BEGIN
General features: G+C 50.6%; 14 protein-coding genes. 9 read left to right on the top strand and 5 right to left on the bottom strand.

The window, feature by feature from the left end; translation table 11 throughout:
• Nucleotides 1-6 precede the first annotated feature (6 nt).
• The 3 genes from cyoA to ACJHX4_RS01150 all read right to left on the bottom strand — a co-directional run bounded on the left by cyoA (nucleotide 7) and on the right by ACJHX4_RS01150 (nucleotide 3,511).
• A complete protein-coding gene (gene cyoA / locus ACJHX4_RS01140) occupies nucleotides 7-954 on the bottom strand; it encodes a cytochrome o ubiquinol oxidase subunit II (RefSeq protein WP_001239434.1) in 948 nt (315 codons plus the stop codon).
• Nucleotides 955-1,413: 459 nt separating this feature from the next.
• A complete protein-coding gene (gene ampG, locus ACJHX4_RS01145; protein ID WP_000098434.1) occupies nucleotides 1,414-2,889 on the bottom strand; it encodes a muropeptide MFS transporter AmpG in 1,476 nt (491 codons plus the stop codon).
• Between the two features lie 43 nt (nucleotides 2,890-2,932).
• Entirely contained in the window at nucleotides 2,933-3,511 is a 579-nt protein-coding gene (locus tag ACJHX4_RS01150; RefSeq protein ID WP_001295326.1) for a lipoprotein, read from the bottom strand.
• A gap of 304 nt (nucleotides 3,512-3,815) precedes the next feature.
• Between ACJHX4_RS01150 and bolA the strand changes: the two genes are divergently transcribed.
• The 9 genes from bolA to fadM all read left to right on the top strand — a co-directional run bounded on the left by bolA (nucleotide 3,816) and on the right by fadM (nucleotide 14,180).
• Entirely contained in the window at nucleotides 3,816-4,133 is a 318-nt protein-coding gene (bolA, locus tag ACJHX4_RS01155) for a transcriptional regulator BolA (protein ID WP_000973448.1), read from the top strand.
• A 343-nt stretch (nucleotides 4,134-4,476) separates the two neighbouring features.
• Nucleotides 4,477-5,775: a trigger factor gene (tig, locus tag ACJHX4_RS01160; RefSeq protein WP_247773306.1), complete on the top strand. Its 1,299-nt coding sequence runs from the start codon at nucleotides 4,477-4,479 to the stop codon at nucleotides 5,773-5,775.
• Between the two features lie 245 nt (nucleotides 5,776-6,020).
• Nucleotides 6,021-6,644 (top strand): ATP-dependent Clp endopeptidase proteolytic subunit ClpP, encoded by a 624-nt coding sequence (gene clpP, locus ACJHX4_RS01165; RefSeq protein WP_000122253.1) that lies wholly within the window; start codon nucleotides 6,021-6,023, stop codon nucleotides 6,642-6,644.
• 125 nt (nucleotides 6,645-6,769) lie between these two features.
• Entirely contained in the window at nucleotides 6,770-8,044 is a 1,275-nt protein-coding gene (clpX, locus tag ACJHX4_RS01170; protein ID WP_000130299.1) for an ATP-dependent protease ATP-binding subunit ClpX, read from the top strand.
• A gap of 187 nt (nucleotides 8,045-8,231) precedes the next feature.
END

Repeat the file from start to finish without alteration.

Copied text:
General features: G+C 50.6%; 14 protein-coding genes. 9 read left to right on the top strand and 5 right to left on the bottom strand.

The window, feature by feature from the left end; translation table 11 throughout:
• Nucleotides 1-6 precede the first annotated feature (6 nt).
• The 3 genes from cyoA to ACJHX4_RS01150 all read right to left on the bottom strand — a co-directional run bounded on the left by cyoA (nucleotide 7) and on the right by ACJHX4_RS01150 (nucleotide 3,511).
• A complete protein-coding gene (gene cyoA / locus ACJHX4_RS01140) occupies nucleotides 7-954 on the bottom strand; it encodes a cytochrome o ubiquinol oxidase subunit II (RefSeq protein WP_001239434.1) in 948 nt (315 codons plus the stop codon).
• Nucleotides 955-1,413: 459 nt separating this feature from the next.
• A complete protein-coding gene (gene ampG, locus ACJHX4_RS01145; protein ID WP_000098434.1) occupies nucleotides 1,414-2,889 on the bottom strand; it encodes a muropeptide MFS transporter AmpG in 1,476 nt (491 codons plus the stop codon).
• Between the two features lie 43 nt (nucleotides 2,890-2,932).
• Entirely contained in the window at nucleotides 2,933-3,511 is a 579-nt protein-coding gene (locus tag ACJHX4_RS01150; RefSeq protein ID WP_001295326.1) for a lipoprotein, read from the bottom strand.
• A gap of 304 nt (nucleotides 3,512-3,815) precedes the next feature.
• Between ACJHX4_RS01150 and bolA the strand changes: the two genes are divergently transcribed.
• The 9 genes from bolA to fadM all read left to right on the top strand — a co-directional run bounded on the left by bolA (nucleotide 3,816) and on the right by fadM (nucleotide 14,180).
• Entirely contained in the window at nucleotides 3,816-4,133 is a 318-nt protein-coding gene (bolA, locus tag ACJHX4_RS01155) for a transcriptional regulator BolA (protein ID WP_000973448.1), read from the top strand.
• A 343-nt stretch (nucleotides 4,134-4,476) separates the two neighbouring features.
• Nucleotides 4,477-5,775: a trigger factor gene (tig, locus tag ACJHX4_RS01160; RefSeq protein WP_247773306.1), complete on the top strand. Its 1,299-nt coding sequence runs from the start codon at nucleotides 4,477-4,479 to the stop codon at nucleotides 5,773-5,775.
• Between the two features lie 245 nt (nucleotides 5,776-6,020).
• Nucleotides 6,021-6,644 (top strand): ATP-dependent Clp endopeptidase proteolytic subunit ClpP, encoded by a 624-nt coding sequence (gene clpP, locus ACJHX4_RS01165; RefSeq protein WP_000122253.1) that lies wholly within the window; start codon nucleotides 6,021-6,023, stop codon nucleotides 6,642-6,644.
• 125 nt (nucleotides 6,645-6,769) lie between these two features.
• Entirely contained in the window at nucleotides 6,770-8,044 is a 1,275-nt protein-coding gene (clpX, locus tag ACJHX4_RS01170; protein ID WP_000130299.1) for an ATP-dependent protease ATP-binding subunit ClpX, read from the top strand.
• A gap of 187 nt (nucleotides 8,045-8,231) precedes the next feature.